California Will Stick Solar Panels Over Canals to Fight Two Disasters at Once

California Will Stick Solar Panels Over Canals to Fight Two Disasters at Once

A water and electric utility in central California will install a first-of-its-kind network of solar panels on water canals. Turlock Irrigation District (TID) has secured a $US20 ($28) million grant from the state to pursue the first-in-the-nation project, which could serve a beneficial double whammy: create renewable energy and save some water in the process.

Project Nexus is based off an analysis published last year in Nature Sustainability, which put some real numbers behind the idea that solar panels over canals could do some good. A lot of water in California wends its way through the state’s 6,437 kilometres of open delivery canals that comprise the aqueduct system, transporting water supply from the Sierra Nevada mountains and northern parts of the state to reservoirs, lakes, hydropower plants, and farms. The water supply in the state is already under serious dual threats from overuse and climate change, so every drop counts. And these exposed canals have a serious flaw: They allow some of that precious water to evaporate.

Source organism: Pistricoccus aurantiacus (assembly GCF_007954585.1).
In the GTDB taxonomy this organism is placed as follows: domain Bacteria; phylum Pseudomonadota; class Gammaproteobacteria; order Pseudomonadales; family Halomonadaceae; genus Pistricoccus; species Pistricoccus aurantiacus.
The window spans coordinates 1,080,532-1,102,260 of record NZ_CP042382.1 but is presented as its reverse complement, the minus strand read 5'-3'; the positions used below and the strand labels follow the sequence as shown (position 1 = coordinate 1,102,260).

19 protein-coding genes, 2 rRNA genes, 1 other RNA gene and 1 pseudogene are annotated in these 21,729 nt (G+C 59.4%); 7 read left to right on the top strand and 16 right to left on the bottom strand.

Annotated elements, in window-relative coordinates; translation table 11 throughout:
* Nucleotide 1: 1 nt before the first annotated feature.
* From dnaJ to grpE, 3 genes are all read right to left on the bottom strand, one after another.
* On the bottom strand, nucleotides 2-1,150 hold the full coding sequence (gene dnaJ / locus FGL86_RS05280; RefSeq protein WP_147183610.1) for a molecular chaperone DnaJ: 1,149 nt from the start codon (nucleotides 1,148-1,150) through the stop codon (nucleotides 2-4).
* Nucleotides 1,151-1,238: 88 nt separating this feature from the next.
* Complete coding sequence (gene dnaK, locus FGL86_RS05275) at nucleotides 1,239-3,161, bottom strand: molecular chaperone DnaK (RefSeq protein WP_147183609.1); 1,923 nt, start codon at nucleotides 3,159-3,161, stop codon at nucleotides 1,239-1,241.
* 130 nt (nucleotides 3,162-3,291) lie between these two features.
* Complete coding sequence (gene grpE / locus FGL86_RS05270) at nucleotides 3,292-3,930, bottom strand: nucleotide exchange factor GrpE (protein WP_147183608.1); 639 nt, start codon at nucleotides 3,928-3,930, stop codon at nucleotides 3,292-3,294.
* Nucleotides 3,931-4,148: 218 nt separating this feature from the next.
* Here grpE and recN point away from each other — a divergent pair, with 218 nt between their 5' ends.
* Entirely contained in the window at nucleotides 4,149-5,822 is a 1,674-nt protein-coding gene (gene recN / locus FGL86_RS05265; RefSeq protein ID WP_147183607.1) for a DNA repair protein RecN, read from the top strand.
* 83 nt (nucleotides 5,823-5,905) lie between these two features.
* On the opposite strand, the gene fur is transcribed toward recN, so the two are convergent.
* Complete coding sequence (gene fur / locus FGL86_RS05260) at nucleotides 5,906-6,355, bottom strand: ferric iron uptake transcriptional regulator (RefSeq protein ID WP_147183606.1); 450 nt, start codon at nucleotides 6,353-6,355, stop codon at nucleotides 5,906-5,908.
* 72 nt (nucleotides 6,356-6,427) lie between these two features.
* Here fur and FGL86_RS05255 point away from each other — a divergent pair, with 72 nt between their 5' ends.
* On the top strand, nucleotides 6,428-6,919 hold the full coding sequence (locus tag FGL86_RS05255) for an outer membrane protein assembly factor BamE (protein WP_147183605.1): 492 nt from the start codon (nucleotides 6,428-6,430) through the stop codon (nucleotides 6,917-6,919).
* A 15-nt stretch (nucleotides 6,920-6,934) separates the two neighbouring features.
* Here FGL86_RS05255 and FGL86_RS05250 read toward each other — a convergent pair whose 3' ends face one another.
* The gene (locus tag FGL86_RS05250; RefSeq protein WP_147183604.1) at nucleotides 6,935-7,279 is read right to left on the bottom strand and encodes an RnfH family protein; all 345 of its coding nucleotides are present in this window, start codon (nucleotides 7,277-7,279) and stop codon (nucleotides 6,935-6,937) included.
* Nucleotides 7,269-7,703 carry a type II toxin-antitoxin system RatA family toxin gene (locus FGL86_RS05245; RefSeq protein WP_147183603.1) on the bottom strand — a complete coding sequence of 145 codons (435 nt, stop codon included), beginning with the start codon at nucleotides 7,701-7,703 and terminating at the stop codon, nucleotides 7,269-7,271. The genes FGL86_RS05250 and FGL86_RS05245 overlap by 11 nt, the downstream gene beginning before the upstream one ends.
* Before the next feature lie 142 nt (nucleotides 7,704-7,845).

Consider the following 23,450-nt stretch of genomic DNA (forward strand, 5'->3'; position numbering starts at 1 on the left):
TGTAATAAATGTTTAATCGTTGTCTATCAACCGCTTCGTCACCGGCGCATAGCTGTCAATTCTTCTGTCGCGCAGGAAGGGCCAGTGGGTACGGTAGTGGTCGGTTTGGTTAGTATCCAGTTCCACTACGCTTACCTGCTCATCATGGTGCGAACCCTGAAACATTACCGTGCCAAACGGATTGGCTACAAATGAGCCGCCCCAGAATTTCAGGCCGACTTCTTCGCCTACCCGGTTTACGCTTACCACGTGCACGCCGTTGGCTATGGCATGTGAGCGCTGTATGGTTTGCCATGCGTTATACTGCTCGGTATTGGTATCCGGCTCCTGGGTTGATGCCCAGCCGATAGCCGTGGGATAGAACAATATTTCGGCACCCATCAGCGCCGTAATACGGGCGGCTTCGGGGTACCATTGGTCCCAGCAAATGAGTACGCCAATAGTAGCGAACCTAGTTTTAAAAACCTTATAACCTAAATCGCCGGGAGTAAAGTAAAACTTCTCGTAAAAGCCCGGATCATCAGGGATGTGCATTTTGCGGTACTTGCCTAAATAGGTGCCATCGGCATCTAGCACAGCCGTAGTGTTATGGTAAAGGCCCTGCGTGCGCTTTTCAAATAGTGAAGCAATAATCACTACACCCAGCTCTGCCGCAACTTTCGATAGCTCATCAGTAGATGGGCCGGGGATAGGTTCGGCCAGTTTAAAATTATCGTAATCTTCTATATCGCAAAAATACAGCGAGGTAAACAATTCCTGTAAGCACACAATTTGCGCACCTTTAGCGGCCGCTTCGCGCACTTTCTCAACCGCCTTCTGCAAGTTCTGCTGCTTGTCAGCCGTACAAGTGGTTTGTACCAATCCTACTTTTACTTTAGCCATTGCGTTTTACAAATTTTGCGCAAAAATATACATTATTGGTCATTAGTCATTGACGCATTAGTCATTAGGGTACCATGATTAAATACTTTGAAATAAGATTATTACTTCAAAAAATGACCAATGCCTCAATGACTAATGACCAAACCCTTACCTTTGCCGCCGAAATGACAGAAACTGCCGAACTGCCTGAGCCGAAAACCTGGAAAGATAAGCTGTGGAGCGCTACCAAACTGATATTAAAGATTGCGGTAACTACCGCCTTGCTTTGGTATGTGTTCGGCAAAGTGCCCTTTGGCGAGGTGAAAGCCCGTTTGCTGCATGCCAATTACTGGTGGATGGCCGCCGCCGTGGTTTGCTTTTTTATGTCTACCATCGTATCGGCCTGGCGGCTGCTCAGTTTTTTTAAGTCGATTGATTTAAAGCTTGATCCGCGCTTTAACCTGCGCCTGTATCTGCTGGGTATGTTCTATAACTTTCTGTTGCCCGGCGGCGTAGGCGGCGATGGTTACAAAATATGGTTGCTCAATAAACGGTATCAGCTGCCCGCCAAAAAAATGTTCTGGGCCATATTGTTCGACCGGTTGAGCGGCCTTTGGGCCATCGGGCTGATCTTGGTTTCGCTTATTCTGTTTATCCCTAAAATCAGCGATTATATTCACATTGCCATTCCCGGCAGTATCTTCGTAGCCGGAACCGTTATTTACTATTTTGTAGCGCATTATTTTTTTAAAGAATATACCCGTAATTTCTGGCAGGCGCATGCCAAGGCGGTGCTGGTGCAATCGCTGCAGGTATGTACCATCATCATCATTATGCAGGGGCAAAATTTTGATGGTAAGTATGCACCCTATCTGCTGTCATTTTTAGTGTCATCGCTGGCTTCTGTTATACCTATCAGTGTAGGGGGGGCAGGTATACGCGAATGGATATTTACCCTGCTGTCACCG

Covering all the canals in the state with solar panels, last year’s analysis found, could save 63 billion gallons of water annually — about the amount needed to irrigate 50,000 acres of farmland or to supply 2 million people with their water needs. (California has 9 million acres of farmland, so this saved water isn’t exactly a panacea to the state’s water overuse — but in a drought, every drop counts.) Those panels, the study’s authors calculated, could supply 13 gigawatts of solar energy, about a sixth of the state’s total energy needs. The water’s cooling effect, in turn, could help keep those solar panels working more effectively, since solar panels lose some efficiency on very hot days.

This project would only cover two small segments of canals in Stanislaus County outside of Modesto, generating, the utility said, enough power for around 100,000 homes. But TID said that the trial, scheduled to begin construction this fall and be completed in 2024, is intended to serve as “proof-of-concept” of how the panels work and how much installation and upkeep costs, with the idea to expand the idea to other areas of the state.

Figuring out how to maximise space around and under solar arrays is nothing new. There’s a growing practice known as agrivoltaics that seeks to elevate solar panels on farmland to allow agricultural activity to still occur, while floating solar panels have been deployed in places like Japan and Singapore. But constructing solar panels as a protection measure for irrigation canals is a new idea. It won’t fix the West’s serious water use problems or the mounting threat climate change poses to water supply, but it does represent the kind of creative solution California needs to explore as it stares down a water-scarce future.

“A lot of water gets evaporated just because we don’t put a lid on it,” Brandi McKuin, the paper’s lead author and a postdoctoral researcher at University of California, Santa Cruz, told Gizmodo last year. Makes sense!

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